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Community Service Release date 07.04.2019
For Good Deeds Day, the IAF Site provides you with an insight into the Air Defense Array combatants who volunteer for community service around the country, all while handling Israel's complex operational reality at the same time
Noa Rockney

Today (Sunday) is Good Deeds Day. However, the IAF Air Defense Array marks Good Deeds Day all year long, volunteering for community service across Israel, all while handling the complex operational reality at the same time.

"Our job is to protect Israel", said Lt. Shmuel Asher, an "Iron Dome" weapon system squad commander. "Connecting with the community is critical to our work. Getting to know the people we protect gives us the necessary motivation to achieve our goal".


Archive Photo

Past & Present
"In 20 years, my children won't be able to meet Holocaust survivors and hear their stories in person. My generation will then become the best source for hearing these stories", said 2nd Lt. Segev Weisman, a squad commander at the IAF's "Arrow" Unit.

After realizing this, 2nd Lt. Weisman decided to initiate a volunteer program dedicated to visiting the homes of Holocaust survivors. "I spoke to the Rishon LeZiyyon municipality and the 'Flowers for Survivors' association. I told them about our unit and they replied quickly", he described. "Two combatants from the unit visited each and every Holocaust survivor who participated in the project. The first thing they did was introduce themselves and speak of their service. Afterwards, they spoke to the survivors and listened to their personal stories".


Photo courtesy of Lt. Asher

Some of the Holocaust survivors also took part in establishing the State of Israel. Now, 70 years later, they got to meet the combatants defending the country they helped establish. "The main thing our unit does is protect our country", said 2nd Lt. Weisman. "I tell my soldiers every day that they are the first and last line of defense against targets posing a threat to Israel".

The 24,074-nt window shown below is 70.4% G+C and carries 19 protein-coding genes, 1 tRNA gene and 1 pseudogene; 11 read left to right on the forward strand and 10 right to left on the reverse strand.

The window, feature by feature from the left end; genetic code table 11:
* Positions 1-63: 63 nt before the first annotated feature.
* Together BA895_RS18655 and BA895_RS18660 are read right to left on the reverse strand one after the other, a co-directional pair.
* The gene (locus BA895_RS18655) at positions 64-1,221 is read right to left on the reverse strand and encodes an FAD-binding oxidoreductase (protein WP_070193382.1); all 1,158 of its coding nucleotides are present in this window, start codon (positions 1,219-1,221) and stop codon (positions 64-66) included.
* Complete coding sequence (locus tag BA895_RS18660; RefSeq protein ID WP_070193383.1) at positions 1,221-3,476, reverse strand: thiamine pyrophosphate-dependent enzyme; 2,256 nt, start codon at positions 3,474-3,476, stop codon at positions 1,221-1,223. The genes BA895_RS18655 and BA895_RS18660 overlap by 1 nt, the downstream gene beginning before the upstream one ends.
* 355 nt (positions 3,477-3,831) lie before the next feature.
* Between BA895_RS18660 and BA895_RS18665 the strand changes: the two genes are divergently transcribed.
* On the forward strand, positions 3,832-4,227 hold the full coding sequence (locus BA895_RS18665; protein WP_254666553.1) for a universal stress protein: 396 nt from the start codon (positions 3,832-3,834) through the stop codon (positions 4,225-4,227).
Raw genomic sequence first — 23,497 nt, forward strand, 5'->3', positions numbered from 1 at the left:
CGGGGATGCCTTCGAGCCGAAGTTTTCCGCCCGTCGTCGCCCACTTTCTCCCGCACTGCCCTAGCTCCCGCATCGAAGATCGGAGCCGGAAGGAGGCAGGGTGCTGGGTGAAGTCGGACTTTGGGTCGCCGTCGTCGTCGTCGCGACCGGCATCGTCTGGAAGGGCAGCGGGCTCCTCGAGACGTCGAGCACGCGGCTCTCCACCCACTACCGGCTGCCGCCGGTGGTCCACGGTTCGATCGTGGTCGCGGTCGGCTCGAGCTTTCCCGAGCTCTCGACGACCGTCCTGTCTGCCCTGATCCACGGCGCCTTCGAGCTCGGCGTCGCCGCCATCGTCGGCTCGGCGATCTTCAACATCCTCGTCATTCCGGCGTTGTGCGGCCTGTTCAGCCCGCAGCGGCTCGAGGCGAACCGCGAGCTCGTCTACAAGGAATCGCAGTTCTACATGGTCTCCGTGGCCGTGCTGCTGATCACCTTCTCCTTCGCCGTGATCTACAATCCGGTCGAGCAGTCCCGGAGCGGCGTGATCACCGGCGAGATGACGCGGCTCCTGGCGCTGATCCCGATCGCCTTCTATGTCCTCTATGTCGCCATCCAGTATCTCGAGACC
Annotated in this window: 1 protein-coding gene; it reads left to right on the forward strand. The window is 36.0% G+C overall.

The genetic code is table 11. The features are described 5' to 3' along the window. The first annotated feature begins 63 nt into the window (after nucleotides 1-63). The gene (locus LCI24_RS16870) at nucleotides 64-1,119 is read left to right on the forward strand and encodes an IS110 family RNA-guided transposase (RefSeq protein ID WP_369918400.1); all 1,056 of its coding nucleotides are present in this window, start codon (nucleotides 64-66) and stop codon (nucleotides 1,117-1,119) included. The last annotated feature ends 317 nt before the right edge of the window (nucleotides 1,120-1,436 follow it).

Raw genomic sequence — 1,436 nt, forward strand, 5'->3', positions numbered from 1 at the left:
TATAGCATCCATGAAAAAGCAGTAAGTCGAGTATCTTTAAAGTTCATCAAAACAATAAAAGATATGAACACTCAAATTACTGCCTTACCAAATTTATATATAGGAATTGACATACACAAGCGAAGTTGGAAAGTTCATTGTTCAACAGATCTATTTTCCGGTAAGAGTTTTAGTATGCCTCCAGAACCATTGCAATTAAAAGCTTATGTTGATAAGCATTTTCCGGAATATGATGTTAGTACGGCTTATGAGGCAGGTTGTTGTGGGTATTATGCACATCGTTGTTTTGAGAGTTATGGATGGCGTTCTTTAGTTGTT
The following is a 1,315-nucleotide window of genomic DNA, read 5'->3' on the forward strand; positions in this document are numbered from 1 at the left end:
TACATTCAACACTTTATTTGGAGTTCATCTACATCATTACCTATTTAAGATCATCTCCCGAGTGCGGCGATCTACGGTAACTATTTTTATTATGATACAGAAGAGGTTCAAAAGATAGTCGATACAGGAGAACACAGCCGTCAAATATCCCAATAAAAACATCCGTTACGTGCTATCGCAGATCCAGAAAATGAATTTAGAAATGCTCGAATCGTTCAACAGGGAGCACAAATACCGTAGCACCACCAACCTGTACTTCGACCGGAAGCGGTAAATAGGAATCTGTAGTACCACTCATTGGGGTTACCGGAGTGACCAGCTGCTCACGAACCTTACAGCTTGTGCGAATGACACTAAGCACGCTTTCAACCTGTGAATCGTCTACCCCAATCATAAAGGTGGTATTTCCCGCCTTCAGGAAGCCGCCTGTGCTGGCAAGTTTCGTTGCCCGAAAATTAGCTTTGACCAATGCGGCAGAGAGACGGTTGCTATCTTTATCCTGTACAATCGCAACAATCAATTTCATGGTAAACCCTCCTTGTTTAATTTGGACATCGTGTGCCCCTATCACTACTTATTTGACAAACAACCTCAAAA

Close Friends, Operational Situations
"When we first deployed in southern Israel, it was important for me that we participate in some form of community service", elaborated Lt. Asher. "I talked to the people in Sderot so I could find a good place for us to volunteer in, and I finally reached the 'Colors' association, which assists people with disabilities". After his first visit, Lt. Asher decided that the battery would volunteer there once a week and assist the workers - slowly, they even became close friends.


Photo courtesy of Lt. Asher

Oftentimes operational situations may stand in the way of community service, especially in the "Iron Dome" batteries. "We weren't able to volunteer over the past few weeks because of the operational reality at hand", said Lt. Asher. "When I have to cancel, they show understanding".

In Touch With the Mission
The Air Defense Array's batteries continue to perform volunteer work throughout the year. "When the combatants see the people they protect with their own two eyes, the newly formed relationships give them additional reasons to give their all while performing their mission", emphasized Lt. Asher.


Archive Photo

"Our routine can be difficult at times. When we better understand the things under our responsibility, we operate better as well", concluded 2nd Lt. Weisman. "Returining from a day of volunteering makes the combatants more connected to their work than any brief or presentation at the unit. It makes them better combatants and better inteceptors".